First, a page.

This post is curated by Keith Teare. It was written by Nathaniel Whittemore. The original is [linked here]
A blueprint for redesigning society as the world shifts from the Industrial Age to the Knowledge Age.
Earlier this week TechCrunch caught up with Union Square Ventures‘ (USV) Albert Wenger. Wenger, a managing partner at the venture firm, is well-known in the New York startup scene. USV has invested in former startups like Twitter, Twilio, Etsy and Cloudflare.
TechCrunch is touching base with a number of investors during the COVID-19-driven economic slowdown. Everyone is already at home, in front of a computer, so why not get them on the phone? (Follow @TechCrunch for updates, we’re keeping the series alive over the next few weeks with more neat guests.)
We wanted to know what Wenger thought about the level of fear in his local market, and how much cash startups should hold during the COVID-19 era. On the latter point, Wenger noted that each company’s present situation is suitably diverse as to avoid any single rule, but implied that companies with healthy backers don’t have to hold as much cash, as they have access to more; the weaker a startup’s investing syndicate is, the more cash it should hold, as that might be all the money it has access to.
We also took time to talk about PPP loans, and what types of startups should apply for them, a subject that Wenger has written about. There’s a moral point in the discussion that’s worth understanding.
We also took a number of questions from folks tuned in on Zoom during the call and generally had a good time. We’ve preserved the audio, so take a listen. If you wanted to see the video of TechCrunch’s Jordan Crook and Alex Wilhelm talking to Wenger, every one of the three in a different state, you missed out. Come to our next public Zoom!
For any billionaire out there: fund nuclear fusion now! Consider this: the people who fund successful nuclear fusion are guaranteed a spot in the history books. And that spot will be immediately followed by spots for anybody else who spent serious money ($100 million+) and did not succeed. Why? Because clean electricity is absolutely crucial to fighting the climate crisis.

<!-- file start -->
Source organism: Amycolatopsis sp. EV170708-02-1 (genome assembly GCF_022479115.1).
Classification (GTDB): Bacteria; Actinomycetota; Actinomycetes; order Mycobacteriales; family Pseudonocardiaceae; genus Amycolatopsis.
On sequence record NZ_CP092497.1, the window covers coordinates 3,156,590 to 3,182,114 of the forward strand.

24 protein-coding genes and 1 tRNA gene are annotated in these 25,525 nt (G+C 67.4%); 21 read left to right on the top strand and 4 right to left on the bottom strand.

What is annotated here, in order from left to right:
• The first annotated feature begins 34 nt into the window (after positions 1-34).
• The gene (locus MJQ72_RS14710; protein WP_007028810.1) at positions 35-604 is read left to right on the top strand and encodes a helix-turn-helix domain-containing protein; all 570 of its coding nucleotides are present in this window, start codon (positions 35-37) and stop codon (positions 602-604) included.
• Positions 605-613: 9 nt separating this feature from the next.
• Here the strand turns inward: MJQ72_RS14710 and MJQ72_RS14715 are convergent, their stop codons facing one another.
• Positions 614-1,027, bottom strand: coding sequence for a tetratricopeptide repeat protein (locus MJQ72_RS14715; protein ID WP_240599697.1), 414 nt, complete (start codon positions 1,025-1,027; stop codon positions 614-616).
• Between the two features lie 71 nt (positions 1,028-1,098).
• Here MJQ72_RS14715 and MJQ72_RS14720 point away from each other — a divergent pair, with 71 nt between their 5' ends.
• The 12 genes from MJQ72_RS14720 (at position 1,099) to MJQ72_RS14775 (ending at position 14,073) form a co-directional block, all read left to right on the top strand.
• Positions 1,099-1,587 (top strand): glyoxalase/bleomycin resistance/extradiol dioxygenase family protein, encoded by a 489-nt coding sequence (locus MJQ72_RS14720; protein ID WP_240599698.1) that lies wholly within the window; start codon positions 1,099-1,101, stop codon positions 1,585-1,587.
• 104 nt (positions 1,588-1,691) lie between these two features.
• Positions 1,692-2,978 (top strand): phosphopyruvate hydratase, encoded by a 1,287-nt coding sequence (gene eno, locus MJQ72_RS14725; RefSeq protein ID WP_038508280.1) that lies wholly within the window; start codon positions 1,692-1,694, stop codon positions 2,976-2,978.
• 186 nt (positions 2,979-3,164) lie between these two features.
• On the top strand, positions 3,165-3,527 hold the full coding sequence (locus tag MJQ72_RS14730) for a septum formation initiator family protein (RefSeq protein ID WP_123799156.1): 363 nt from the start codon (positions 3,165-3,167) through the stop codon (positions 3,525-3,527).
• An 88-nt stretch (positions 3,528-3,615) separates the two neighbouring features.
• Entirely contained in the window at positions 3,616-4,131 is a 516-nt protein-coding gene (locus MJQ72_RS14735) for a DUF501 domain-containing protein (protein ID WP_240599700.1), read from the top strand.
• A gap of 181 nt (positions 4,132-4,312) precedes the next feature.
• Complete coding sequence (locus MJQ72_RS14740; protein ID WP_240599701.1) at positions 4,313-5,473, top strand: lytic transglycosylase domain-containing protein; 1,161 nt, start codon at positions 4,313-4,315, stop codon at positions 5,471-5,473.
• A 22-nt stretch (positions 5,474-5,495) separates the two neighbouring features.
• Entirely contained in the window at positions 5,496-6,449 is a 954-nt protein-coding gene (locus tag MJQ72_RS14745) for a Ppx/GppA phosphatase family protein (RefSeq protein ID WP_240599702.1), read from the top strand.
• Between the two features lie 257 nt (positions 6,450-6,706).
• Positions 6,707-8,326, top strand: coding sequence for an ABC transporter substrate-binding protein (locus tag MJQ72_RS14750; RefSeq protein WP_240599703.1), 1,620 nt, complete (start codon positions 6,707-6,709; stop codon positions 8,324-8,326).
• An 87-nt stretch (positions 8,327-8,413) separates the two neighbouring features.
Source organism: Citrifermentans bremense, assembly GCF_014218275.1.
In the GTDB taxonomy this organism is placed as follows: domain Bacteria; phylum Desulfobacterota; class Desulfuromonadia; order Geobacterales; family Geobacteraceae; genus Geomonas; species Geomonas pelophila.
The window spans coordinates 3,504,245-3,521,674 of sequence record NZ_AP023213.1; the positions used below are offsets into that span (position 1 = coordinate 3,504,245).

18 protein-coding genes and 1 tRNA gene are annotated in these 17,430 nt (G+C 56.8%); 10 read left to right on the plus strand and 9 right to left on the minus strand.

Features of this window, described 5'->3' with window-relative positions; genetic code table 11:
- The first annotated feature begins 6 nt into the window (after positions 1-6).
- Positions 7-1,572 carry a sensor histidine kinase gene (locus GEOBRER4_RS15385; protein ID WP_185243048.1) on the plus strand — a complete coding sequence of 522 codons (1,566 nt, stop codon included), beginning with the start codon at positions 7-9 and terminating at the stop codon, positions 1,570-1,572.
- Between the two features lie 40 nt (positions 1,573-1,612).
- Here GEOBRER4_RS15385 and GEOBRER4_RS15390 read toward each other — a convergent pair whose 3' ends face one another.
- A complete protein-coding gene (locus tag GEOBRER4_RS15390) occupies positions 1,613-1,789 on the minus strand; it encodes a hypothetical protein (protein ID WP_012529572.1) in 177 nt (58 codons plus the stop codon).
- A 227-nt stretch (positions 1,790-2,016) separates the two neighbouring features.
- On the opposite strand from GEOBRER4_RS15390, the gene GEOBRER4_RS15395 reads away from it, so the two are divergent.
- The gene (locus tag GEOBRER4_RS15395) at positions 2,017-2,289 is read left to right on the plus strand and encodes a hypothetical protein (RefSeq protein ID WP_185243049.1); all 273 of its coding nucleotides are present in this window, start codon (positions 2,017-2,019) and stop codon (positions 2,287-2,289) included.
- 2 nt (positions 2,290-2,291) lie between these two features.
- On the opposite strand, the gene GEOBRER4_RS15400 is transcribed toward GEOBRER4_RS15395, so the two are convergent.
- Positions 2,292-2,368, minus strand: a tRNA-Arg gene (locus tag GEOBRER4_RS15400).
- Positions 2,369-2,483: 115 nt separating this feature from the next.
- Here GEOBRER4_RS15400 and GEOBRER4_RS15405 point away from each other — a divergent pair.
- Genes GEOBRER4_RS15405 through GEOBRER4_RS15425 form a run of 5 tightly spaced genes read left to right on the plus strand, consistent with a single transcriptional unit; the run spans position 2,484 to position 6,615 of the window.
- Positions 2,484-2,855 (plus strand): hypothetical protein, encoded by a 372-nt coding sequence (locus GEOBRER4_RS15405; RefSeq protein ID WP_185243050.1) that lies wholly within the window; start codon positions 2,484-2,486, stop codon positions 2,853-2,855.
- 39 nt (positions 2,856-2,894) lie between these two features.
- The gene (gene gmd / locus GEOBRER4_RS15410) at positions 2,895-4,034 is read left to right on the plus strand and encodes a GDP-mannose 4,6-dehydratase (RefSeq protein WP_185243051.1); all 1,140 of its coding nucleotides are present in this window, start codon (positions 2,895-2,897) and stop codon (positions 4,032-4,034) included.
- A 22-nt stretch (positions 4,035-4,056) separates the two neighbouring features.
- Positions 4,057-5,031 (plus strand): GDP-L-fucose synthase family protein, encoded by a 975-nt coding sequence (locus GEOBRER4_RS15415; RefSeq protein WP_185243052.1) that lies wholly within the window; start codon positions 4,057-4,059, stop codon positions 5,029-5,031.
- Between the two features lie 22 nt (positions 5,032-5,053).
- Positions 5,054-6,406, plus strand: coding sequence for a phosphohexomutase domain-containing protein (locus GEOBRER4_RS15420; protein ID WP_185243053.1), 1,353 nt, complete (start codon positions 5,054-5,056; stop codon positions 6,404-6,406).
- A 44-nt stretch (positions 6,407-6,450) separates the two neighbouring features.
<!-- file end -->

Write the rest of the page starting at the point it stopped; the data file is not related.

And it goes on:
Is this realistic? Can we achieve nuclear fusion in our lifetimes? Having looked into the state of research, I believe it is entirely possible to get to deployed nuclear fusion within a decade provided that we take enough well funded shots on goal. We need to pursue many different technologies, including more attempts at inertial confinement using lasers.
The reason to be optimistic is that there has been important progress. Much of it has come from innovation in other fields that provide enabling technology. For example, something called REBCO tape Continue reading “Calling All Billionaires: Fund Fusion Now”
In yesterday’s post I summarized the 2010s as fighting past battles that keep us stuck in the industrial age.
The agenda for the 2020s should be about inventing the knowledge age instead. The suggestions here draw heavily on my book World After Capital.
So without further ado, here are six key areas to work on in the 2020s.
1. FIGHT THE CLIMATE CRISIS
If we don’t get on top of the climate crisis, nothing else will matter, so I am putting this one first.
Do: Join or support Extinction Rebellion, the climate movement with the clearest theory of change rooted in non-violent direct action.
Start or join a climate solution startup. There are many people working on innovative ideas, ranging from the here Continue reading “An Agenda for the 2020s: Inventing the Knowledge Age”
On this last day of the 2010s here is a recap with a single theme: we are fighting the battles of the past instead of inventing the future. We are doing that at a time when humanity is facing an extinction level threat in the climate crisis that also represents our single biggest opportunity for transformation.
The ongoing debate about capitalism versus socialism is fundamentally caught up in the industrial age. It assumes that ownership and control of physical capital are paramount at a time when our attention is the real scarcity.
The application of antitrust to concentrated digital power is like using a hammer to drive a screw. It harkens back to scale economies at a time when network effects are the true source of power.